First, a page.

Automotive repair technology is becoming more sophisticated each year, and most employers prefer to hire applicants who have successfully completed a formal auto body repair training program or refinishing at a vocational school or community college. In many urban areas or in repair shops that are dealing with certain models of vehicles national certification is expected and required if a candidate wants to further their career past entry-level work. Most auto body shop mechanics are ASE certified. The National Institute for Automotive Service Excellence (ASE) provides a standardized method of testing. Although this certification is not mandatory it is the industry credential most sought after by shops hiring new repair technicians. Collision Repair Technicians have a choice of up to four ASE Master Collision Repair and Refinish Exams. Repairers who pass at least one exam and complete 2 years of practical work experience at a repair shop earn ASE certification. Successfully completing a postsecondary program in automotive body repair may be substituted for 1 year of work experience. If a collision repair technician passes all four exams they earn the ASE Master Collision Repair and Refinish Technician designation. The materials and parts used to manufacture a vehicle are changing rapidly and becoming more complex and on-going training is needed for a repair technician to remain up-to-date on new procedures. Many repair shops provide advanced training and access to updated technical manuals and software to their repair technicians. To retain their ASE certification automotive body repairers must retake the collision repair and refinish examinations at least once every 5 years. Many vehicle and paint manufacturers provide specialized training on their products and conduct certification programs that can help a repairer advance in their career.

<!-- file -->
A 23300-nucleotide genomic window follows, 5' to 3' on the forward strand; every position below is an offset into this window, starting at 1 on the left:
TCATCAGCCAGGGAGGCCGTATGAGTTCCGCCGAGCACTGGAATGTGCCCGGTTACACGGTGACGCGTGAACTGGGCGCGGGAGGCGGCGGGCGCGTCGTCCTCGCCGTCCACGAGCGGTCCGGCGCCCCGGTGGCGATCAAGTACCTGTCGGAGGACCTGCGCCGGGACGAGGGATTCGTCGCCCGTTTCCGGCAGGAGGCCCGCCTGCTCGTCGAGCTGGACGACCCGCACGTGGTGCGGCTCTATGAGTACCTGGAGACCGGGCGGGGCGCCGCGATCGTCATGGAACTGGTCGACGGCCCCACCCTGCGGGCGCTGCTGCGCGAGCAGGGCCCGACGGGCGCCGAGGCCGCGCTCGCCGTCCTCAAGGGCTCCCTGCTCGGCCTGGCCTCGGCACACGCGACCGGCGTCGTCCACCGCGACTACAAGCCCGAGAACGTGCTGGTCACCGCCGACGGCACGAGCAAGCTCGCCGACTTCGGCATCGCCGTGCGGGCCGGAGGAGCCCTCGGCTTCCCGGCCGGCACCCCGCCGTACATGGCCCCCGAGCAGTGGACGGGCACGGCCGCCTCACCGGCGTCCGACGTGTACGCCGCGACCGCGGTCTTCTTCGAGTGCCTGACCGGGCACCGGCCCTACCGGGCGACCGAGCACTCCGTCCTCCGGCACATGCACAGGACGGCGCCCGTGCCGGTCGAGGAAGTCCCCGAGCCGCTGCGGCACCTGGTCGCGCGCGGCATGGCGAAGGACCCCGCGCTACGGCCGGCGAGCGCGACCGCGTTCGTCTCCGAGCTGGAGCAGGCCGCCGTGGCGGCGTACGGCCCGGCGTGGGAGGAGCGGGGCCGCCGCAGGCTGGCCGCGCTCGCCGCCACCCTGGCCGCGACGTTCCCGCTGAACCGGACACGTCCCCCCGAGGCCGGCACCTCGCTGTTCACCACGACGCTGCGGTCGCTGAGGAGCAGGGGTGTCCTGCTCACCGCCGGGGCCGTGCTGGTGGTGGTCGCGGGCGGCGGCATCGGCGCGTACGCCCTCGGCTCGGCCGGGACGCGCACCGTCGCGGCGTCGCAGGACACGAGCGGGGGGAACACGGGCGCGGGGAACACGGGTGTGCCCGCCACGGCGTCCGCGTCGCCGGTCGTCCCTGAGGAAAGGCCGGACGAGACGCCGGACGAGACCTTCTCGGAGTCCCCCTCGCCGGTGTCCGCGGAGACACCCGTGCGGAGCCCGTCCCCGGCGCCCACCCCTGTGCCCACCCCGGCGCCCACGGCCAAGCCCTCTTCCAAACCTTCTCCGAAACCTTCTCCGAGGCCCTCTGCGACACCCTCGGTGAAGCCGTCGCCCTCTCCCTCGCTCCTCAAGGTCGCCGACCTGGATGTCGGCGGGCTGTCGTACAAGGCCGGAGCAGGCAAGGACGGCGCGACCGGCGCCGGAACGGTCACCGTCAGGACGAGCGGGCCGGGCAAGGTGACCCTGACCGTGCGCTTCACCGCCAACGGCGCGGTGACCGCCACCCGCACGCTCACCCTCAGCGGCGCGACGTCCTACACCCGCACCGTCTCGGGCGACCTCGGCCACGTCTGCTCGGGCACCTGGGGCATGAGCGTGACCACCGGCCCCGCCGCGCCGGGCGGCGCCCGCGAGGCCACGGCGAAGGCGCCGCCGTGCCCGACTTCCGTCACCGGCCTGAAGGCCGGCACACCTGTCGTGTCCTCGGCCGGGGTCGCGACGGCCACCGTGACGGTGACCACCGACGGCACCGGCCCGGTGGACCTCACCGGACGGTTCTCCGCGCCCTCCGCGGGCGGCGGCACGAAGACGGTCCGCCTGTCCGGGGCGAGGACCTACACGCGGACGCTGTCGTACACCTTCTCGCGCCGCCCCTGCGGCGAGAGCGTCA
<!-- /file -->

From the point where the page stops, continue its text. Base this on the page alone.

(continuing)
Collision repair technicians who are new to their profession will begin their career by assisting experienced body repairers in a variety of tasks. They will get on-the-job experience removing damaged body parts and welding and installing repaired parts. As a collision repair technicians' skills improve they would then take on more challenging tasks including alignments and replacement of damaged parts that cannot be repaired. It takes approximately 3 to 4 years of hands-on training in a repair shop to become skilled in all facets of vehicle body repair. Standards and training differ for glass installers but basic skills can be acquired in as little as 6 months. Becoming fully qualified, however, can take several years.